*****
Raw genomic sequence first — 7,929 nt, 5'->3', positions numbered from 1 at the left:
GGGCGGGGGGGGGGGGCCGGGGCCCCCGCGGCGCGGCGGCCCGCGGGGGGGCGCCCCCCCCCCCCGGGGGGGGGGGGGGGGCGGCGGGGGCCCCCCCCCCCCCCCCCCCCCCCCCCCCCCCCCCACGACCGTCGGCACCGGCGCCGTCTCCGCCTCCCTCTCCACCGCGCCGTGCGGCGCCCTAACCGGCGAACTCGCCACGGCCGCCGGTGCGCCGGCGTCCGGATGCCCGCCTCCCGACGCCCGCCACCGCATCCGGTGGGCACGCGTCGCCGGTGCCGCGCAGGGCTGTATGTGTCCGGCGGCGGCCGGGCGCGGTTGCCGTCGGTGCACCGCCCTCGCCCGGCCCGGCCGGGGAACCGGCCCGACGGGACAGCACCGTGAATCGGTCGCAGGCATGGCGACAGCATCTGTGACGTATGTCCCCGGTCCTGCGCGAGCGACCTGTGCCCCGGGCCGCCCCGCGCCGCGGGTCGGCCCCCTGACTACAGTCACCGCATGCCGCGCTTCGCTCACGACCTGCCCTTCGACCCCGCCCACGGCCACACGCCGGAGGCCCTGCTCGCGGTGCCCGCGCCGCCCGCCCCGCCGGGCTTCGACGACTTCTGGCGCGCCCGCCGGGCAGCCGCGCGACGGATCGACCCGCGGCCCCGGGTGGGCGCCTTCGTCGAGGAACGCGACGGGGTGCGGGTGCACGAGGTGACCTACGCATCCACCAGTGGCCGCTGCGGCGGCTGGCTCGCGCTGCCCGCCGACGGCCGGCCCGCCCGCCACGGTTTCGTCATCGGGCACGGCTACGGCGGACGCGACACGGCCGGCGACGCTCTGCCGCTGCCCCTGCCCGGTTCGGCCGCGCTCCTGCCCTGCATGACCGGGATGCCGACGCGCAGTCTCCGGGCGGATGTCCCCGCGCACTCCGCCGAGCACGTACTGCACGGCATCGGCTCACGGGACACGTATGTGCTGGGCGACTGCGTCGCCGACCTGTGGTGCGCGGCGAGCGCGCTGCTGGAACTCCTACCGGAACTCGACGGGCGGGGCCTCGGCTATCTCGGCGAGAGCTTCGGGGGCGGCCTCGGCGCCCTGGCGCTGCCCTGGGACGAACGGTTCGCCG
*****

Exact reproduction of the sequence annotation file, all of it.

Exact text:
Raw genomic sequence first — 7,929 nt, 5'->3', positions numbered from 1 at the left:
GGGCGGGGGGGGGGGGCCGGGGCCCCCGCGGCGCGGCGGCCCGCGGGGGGGCGCCCCCCCCCCCCGGGGGGGGGGGGGGGGCGGCGGGGGCCCCCCCCCCCCCCCCCCCCCCCCCCCCCCCCCCACGACCGTCGGCACCGGCGCCGTCTCCGCCTCCCTCTCCACCGCGCCGTGCGGCGCCCTAACCGGCGAACTCGCCACGGCCGCCGGTGCGCCGGCGTCCGGATGCCCGCCTCCCGACGCCCGCCACCGCATCCGGTGGGCACGCGTCGCCGGTGCCGCGCAGGGCTGTATGTGTCCGGCGGCGGCCGGGCGCGGTTGCCGTCGGTGCACCGCCCTCGCCCGGCCCGGCCGGGGAACCGGCCCGACGGGACAGCACCGTGAATCGGTCGCAGGCATGGCGACAGCATCTGTGACGTATGTCCCCGGTCCTGCGCGAGCGACCTGTGCCCCGGGCCGCCCCGCGCCGCGGGTCGGCCCCCTGACTACAGTCACCGCATGCCGCGCTTCGCTCACGACCTGCCCTTCGACCCCGCCCACGGCCACACGCCGGAGGCCCTGCTCGCGGTGCCCGCGCCGCCCGCCCCGCCGGGCTTCGACGACTTCTGGCGCGCCCGCCGGGCAGCCGCGCGACGGATCGACCCGCGGCCCCGGGTGGGCGCCTTCGTCGAGGAACGCGACGGGGTGCGGGTGCACGAGGTGACCTACGCATCCACCAGTGGCCGCTGCGGCGGCTGGCTCGCGCTGCCCGCCGACGGCCGGCCCGCCCGCCACGGTTTCGTCATCGGGCACGGCTACGGCGGACGCGACACGGCCGGCGACGCTCTGCCGCTGCCCCTGCCCGGTTCGGCCGCGCTCCTGCCCTGCATGACCGGGATGCCGACGCGCAGTCTCCGGGCGGATGTCCCCGCGCACTCCGCCGAGCACGTACTGCACGGCATCGGCTCACGGGACACGTATGTGCTGGGCGACTGCGTCGCCGACCTGTGGTGCGCGGCGAGCGCGCTGCTGGAACTCCTACCGGAACTCGACGGGCGGGGCCTCGGCTATCTCGGCGAGAGCTTCGGGGGCGGCCTCGGCGCCCTGGCGCTGCCCTGGGACGAACGGTTCGCCG